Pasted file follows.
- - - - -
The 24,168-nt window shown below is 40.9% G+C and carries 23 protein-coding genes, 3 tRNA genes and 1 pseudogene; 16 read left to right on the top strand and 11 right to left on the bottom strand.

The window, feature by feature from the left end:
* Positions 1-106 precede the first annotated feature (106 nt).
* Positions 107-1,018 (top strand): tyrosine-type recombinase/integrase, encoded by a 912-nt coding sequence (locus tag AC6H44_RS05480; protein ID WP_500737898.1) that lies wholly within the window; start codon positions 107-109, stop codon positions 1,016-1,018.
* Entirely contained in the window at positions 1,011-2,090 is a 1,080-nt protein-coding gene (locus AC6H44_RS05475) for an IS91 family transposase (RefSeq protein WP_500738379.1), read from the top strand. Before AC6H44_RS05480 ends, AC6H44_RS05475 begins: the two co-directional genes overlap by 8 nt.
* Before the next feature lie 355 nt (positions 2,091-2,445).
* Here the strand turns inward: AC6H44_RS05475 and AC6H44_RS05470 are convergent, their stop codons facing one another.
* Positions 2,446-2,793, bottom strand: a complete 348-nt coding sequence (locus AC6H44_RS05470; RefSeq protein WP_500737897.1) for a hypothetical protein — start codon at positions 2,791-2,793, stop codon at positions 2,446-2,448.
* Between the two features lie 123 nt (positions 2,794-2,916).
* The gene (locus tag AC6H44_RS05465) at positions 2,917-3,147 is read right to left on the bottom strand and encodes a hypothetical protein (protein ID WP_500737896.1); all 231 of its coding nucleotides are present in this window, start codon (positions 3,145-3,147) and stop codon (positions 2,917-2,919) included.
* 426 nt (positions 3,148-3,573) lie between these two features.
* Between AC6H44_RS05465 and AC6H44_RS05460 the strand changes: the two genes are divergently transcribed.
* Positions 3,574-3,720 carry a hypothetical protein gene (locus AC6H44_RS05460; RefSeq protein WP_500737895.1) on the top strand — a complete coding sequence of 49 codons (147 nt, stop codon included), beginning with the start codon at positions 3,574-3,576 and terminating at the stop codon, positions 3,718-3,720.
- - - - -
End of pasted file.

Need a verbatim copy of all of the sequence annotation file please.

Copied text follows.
The 24,168-nt window shown below is 40.9% G+C and carries 23 protein-coding genes, 3 tRNA genes and 1 pseudogene; 16 read left to right on the top strand and 11 right to left on the bottom strand.

The window, feature by feature from the left end:
* Positions 1-106 precede the first annotated feature (106 nt).
* Positions 107-1,018 (top strand): tyrosine-type recombinase/integrase, encoded by a 912-nt coding sequence (locus tag AC6H44_RS05480; protein ID WP_500737898.1) that lies wholly within the window; start codon positions 107-109, stop codon positions 1,016-1,018.
* Entirely contained in the window at positions 1,011-2,090 is a 1,080-nt protein-coding gene (locus AC6H44_RS05475) for an IS91 family transposase (RefSeq protein WP_500738379.1), read from the top strand. Before AC6H44_RS05480 ends, AC6H44_RS05475 begins: the two co-directional genes overlap by 8 nt.
* Before the next feature lie 355 nt (positions 2,091-2,445).
* Here the strand turns inward: AC6H44_RS05475 and AC6H44_RS05470 are convergent, their stop codons facing one another.
* Positions 2,446-2,793, bottom strand: a complete 348-nt coding sequence (locus AC6H44_RS05470; RefSeq protein WP_500737897.1) for a hypothetical protein — start codon at positions 2,791-2,793, stop codon at positions 2,446-2,448.
* Between the two features lie 123 nt (positions 2,794-2,916).
* The gene (locus tag AC6H44_RS05465) at positions 2,917-3,147 is read right to left on the bottom strand and encodes a hypothetical protein (protein ID WP_500737896.1); all 231 of its coding nucleotides are present in this window, start codon (positions 3,145-3,147) and stop codon (positions 2,917-2,919) included.
* 426 nt (positions 3,148-3,573) lie between these two features.
* Between AC6H44_RS05465 and AC6H44_RS05460 the strand changes: the two genes are divergently transcribed.
* Positions 3,574-3,720 carry a hypothetical protein gene (locus AC6H44_RS05460; RefSeq protein WP_500737895.1) on the top strand — a complete coding sequence of 49 codons (147 nt, stop codon included), beginning with the start codon at positions 3,574-3,576 and terminating at the stop codon, positions 3,718-3,720.